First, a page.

TOKYO (Reuters) – Asian stocks tracked global peers higher on Tuesday while safe-haven bonds sold off as signs Sino-U.S. trade hostilities might be easing helped restore investor confidence after the previous session’s rout.
FILE PHOTO: Passersby are reflected on a stock quotation board outside a brokerage in Tokyo, Japan, August 6, 2019. REUTERS/Issei Kato Supporting the market mood, U.S. President Donald Trump on Monday flagged the possibility of a trade deal with China and said he believe Beijing was sincere in its desire to reach an agreement. Global markets had been roiled at the start of the week by new tariffs from the world’s two largest economies.
MSCI’s broadest index of Asia-Pacific shares outside Japan was up 0.2% after dropping 1.3% the previous day.
South Korea’s KOSPI added 0.8% and Japan’s Nikkei rose 1%.
Equity markets may have found traction for now but the longer-term outlook for risk assets, buffeted repeatedly by trade concerns, remained shaky.
“There is still a large element of uncertainty regarding the U.S.-China trade dispute. It remains difficult to foresee a resolution, and this will continue to weigh on equity market sentiment,” said Shusuke Yamada, chief Japan FX and equity strategist at Bank Of America Merrill Lynch.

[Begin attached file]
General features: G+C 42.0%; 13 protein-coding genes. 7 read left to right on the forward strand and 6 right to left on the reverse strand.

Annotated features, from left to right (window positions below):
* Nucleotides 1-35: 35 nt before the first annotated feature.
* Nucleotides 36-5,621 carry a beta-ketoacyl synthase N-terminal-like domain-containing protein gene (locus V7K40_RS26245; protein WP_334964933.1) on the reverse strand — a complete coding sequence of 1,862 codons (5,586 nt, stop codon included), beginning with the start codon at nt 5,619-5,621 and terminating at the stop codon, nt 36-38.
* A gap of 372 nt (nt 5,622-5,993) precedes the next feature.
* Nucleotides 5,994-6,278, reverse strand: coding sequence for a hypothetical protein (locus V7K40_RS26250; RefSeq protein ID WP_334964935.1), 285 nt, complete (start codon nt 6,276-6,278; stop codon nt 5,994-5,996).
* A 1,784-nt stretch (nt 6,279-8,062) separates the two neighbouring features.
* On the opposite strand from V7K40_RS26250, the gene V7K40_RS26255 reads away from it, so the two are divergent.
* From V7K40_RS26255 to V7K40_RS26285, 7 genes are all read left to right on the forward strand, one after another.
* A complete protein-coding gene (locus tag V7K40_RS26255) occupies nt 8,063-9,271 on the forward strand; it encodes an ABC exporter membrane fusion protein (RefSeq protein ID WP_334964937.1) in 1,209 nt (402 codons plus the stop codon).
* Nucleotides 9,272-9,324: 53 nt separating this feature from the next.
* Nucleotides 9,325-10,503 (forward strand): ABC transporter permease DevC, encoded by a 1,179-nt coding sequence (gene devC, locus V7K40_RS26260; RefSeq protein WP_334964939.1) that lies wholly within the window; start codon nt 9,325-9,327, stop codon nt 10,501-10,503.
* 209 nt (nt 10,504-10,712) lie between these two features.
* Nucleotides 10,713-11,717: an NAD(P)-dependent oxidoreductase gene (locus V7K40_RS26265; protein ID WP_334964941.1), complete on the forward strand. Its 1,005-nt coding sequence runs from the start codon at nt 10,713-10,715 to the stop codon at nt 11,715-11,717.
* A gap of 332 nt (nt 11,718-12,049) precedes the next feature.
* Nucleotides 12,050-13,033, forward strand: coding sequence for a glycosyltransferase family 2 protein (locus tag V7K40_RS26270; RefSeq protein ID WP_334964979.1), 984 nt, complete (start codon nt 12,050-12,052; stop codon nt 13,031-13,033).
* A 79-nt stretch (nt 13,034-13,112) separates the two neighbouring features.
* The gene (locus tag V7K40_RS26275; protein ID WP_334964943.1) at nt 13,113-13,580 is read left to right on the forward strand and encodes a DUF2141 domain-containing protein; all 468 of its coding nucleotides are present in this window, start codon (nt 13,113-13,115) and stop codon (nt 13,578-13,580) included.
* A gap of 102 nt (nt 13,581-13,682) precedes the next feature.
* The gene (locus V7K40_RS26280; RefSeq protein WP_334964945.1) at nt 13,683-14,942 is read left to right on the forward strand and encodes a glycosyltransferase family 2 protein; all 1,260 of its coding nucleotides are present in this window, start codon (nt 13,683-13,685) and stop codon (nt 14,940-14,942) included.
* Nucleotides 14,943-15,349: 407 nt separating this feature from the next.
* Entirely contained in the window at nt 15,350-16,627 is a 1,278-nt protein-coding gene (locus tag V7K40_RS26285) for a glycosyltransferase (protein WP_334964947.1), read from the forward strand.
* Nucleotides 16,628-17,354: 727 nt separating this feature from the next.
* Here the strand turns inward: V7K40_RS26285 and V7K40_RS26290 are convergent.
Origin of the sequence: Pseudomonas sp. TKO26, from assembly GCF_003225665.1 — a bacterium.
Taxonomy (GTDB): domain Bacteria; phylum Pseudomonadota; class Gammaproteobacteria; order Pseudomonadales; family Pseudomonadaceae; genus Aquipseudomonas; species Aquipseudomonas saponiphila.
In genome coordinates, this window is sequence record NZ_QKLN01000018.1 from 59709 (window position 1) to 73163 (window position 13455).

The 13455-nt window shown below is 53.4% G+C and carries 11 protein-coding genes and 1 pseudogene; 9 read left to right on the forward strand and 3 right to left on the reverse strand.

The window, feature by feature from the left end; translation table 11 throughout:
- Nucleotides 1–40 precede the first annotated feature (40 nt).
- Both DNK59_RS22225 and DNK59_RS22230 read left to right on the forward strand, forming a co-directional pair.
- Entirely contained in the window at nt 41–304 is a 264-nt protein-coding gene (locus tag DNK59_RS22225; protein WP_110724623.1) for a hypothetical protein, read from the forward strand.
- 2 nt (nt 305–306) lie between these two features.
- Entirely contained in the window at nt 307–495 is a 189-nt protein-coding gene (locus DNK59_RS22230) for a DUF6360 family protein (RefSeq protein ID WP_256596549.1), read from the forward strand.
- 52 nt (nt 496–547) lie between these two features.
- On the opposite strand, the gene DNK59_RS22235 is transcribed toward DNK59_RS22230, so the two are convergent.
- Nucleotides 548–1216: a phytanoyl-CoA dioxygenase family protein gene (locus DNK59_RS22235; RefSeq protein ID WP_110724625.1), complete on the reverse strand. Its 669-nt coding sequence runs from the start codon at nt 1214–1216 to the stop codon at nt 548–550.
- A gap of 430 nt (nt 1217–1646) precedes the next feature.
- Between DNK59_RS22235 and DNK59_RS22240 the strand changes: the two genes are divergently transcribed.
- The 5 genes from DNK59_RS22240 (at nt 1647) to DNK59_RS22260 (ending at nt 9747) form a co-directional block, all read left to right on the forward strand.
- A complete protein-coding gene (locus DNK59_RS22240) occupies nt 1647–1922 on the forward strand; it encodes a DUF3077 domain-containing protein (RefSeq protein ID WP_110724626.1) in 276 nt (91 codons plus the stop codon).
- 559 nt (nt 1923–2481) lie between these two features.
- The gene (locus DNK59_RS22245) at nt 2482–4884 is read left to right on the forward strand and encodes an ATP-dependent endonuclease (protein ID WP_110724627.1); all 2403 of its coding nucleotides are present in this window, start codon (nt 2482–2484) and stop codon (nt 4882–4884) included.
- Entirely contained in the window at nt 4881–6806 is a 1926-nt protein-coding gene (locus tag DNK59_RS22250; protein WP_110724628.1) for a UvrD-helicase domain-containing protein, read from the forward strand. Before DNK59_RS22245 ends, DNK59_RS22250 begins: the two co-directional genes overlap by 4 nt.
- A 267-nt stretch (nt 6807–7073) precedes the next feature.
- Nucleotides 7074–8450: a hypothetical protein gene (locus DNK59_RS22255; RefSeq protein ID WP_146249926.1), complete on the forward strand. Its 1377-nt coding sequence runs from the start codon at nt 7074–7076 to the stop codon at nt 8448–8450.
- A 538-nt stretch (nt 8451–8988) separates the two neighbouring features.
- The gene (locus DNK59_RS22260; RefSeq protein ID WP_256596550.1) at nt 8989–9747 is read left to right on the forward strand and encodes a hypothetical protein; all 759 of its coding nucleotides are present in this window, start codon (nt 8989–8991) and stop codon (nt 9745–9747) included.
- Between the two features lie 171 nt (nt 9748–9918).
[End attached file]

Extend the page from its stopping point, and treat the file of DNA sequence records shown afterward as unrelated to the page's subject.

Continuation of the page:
“Apart from the trade war, the equity markets also have to keep an eye on Brexit proceedings, monetary policy of key players such as the European Central Bank and moves in the Chinese yuan.”
In currencies, the dollar held gains made the previous day thanks to a rebound in U.S. Treasury yields.
The dollar index versus a basket of six major currencies stood at 98.027, having risen about 0.5% overnight.
The benchmark 10-year U.S. Treasury yield was at 1.530%, pulled back from a three-year low of 1.443% reached on Monday on the back of wide-spread risk aversion.
The greenback traded little changed at 105.990 yen following a 0.7% gain on Monday, when it had brushed an eight-month low of 104.460.
The euro was effectively flat at $1.1103 after losing 0.4% on Monday.
The Australian dollar, sensitive to developments in China, Australia’s largest trading partner, was steady at $0.6773 following a gain of 0.3% the previous day.
Crude oil prices recovered some ground after significant losses the previous day on the prospect of crude from Iran, currently facing sanctions, hitting the market.
Brent crude futures were up 0.4% at $58.94 per barrel after losing 1% the previous day.
Oil prices fell on Monday after French President Emmanuel Macron said preparations were underway for a meeting between Iranian President Hassan Rouhani and President Trump in the coming weeks to find a solution to a nuclear standoff.
Editing by Sam Holmes